Voigtländer Nokton Classic 40 mm F1.4 lens is a perfect almost pancake lens for those of you looking for a small lens in Leica M mount. I haven’t tried the 35 mm Classic version of this lens as I have the non-classic 35 mm F1.2 Aspherical v2, which is like 600 g of pancakes, i.e. not pancake at all. The 40 mm lens is a good lens also because of the odd focal length (we come to that later) and it’s sharp enough for most purposes, especially if you close down the aperture. You can buy the vintage Leica and Minolta versions of this same lens for about the same price 2nd hand, but comparing a new lens to a 2nd hand lens is not fair. I’ve seen the comparison pictures and to me they are all close enough and the Voigtländer has the added bonus of going to F1.4 in case you need it, others are F2.0 (but it must be said that the difference is really small, as if the Voigtländer has F1.4 field of depth, but not the light transmission capability). On a Leica M9-P you don’t have 40 mm frame lines, so framing your picture is up to your imagination, but on mirrorless cameras you’re using an EVF probably, so you’ll see what you get. Why manual focus lens on a camera like the Sony a7R you might be asking. Well, on car races they don’t use automatic transmission, do they? Automatic focusing is easy and has its uses, but once you use more and more manual focus lenses, you start to get used to the good properties of manual focusing.
A 40 mm lens is a bit tighter than a standard 35 mm, meaning that it helps framing your picture in a sense that not everything is there unless take walk two steps forward. After those two steps, you are always almost on the face of people and not everybody likes that. On the other end, 50 mm lens is a bit hard lens to use on a street, even though most consider it being the standard focal length for prime lenses. At 50 mm, focusing is way harder than at 35 mm and you don’t always get the luxury of wide-angle by stepping back, because you might run out of space. With a 50 mm lens you will always be framing your picture to something, as the lens is not wide enough.
Sorry for the poor quality of this quick shot of the lens mounted on Sony a7R. I did not have anything but the iPhone I could use, so that’s iPhone’s best rendering of the scene, which I must say is awfully poor performance for a phone costing a lot (in fact I don’t know, as I don’t own the phone).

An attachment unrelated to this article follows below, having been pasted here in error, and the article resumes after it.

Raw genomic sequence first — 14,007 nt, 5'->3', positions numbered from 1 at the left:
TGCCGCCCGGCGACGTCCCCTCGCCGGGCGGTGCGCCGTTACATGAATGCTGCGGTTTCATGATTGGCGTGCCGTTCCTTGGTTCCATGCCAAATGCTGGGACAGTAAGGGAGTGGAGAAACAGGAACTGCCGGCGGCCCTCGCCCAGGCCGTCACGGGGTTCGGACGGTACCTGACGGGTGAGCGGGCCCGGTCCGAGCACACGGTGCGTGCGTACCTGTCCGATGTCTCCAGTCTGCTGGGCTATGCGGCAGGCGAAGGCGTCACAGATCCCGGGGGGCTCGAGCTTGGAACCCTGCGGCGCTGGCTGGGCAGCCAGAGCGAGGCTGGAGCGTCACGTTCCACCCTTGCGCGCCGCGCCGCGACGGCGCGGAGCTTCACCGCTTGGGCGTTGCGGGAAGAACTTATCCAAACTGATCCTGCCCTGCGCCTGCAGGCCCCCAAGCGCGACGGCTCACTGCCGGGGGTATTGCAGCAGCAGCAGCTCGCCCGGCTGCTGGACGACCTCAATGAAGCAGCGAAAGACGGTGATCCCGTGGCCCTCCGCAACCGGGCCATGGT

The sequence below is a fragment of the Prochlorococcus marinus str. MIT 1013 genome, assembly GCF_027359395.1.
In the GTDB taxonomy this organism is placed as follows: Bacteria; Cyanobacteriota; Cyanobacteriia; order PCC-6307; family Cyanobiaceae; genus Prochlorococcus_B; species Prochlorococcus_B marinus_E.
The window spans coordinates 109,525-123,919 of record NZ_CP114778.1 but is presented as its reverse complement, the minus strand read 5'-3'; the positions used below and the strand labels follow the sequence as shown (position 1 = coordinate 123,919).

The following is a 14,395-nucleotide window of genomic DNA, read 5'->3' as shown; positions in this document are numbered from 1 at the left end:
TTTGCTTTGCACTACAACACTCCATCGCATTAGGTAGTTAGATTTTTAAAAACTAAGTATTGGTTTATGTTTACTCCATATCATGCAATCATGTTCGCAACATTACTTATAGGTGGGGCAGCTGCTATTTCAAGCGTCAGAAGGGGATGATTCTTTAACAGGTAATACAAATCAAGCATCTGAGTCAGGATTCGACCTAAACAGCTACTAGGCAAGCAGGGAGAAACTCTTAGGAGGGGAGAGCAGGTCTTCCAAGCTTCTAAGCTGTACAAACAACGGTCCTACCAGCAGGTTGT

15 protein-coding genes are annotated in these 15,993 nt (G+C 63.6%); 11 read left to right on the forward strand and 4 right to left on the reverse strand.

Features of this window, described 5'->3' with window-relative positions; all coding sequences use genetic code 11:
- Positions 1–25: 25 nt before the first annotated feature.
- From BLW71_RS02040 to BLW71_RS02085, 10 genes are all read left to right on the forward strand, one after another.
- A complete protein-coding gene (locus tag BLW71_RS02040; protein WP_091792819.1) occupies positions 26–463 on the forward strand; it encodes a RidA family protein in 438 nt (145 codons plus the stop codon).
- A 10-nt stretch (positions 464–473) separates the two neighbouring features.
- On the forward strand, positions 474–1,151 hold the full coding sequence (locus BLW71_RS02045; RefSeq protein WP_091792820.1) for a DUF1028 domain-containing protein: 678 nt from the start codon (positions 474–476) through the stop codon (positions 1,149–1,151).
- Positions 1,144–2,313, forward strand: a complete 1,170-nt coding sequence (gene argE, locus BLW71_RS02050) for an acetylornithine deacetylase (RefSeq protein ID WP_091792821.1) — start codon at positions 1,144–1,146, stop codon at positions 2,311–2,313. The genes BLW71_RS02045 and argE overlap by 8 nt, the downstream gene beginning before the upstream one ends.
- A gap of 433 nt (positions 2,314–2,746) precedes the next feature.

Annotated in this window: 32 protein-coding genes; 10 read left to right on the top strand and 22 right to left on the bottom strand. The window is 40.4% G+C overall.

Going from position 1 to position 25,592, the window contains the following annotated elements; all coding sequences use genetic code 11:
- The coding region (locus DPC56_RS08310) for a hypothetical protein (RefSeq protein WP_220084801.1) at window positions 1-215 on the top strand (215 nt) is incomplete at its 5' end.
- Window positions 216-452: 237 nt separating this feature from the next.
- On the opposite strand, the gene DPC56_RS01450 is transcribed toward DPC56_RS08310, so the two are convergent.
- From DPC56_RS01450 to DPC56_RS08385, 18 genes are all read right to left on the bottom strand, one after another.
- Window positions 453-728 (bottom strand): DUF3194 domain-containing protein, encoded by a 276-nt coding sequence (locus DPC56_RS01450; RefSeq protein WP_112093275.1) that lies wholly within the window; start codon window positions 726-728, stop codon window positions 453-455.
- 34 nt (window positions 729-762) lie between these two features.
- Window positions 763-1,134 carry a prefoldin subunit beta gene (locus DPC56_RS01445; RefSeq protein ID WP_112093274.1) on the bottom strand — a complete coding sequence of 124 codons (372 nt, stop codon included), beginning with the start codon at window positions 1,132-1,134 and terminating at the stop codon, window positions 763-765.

I’ll quote Wikipedia, because I’m once again way too tired to describe this more accurately than what is said there already.
“In photography and cinematography, a normal lens is a lens that reproduces a field of view that generally looks “natural” to a human observer under normal viewing conditions, as compared with lenses with longer or shorter focal lengths which produce an expanded or contracted field of view that distorts the perspective when viewed from a normal viewing distance. Lenses of shorter focal length are called wide-angle lenses, while longer-focal-length lenses are referred to as long-focus lenses (with the most common of that type being the telephoto lenses).
For still photography, a lens with a focal length about equal to the diagonal size of the film or sensor format is considered to be a normal lens; its angle of view is similar to the angle subtended by a large-enough print viewed at a typical viewing distance equal to the print diagonal; this angle of view is about 53° diagonally.”
For a 35 mm sensor size, the diagonal of the frame is 43 mm, which is very close to the 40 mm Voigtländer. So, in essence, this quite odd focal length is in fact the so-called normal focal length. It’s no wonder that shooting with a 40 mm lens seems natural, because it’s not wider nor narrower than what you normally see. On a APS-C sensor camera the 40 mm lens becomes effectively a 60 mm lens, so unless you are looking for a long focal length, you should maybe get a wider lens than 40 mm. Even 35 mm is very long on a crop sensor camera and I always use Sony Carl Zeiss Sonnar T* E 24mm F1.8 ZA on my Sony NEX-7, effectively having a field of view of a 35 mm (or 36 mm) lens.
The Classic line of Voigtländer lenses are not corrected for every possible distortion or aberration, making the photos look sometimes more interesting than a clinical perfect in every way picture. Same goes for Carl Zeiss Classic line of lenses, like the Carl Zeiss 50mm f/1.5 C Sonnar T* ZM. If measured by technical terms, the lens has many flaws, but it’s up to you as a photographer to use those flaws to your advantage. Also, the Classic lenses are smaller (because of not having so much elements for correcting things), lighter and most importantly cheaper. I paid 240 euros for my multicoated (MC) version of Voigtländer 40 mm. I bought it from a shop in France and it was new with everything else but the lens hood included (the hood is not included anyway, but I’ve just ordered one from Japan, having finally found one for very, very cheap).
I’d post some sample images, but as the photographs taken with the lens are without EXIF data in my Lightroom catalog, I can’t find any good examples. Right now the weather is also very unsupportive for a photographer, as it’s raining and the winter is not completely over yet, meaning everything feels grey. But maybe I’ll do a proper review later, taking the lens outside to the streets of Jyväskylä.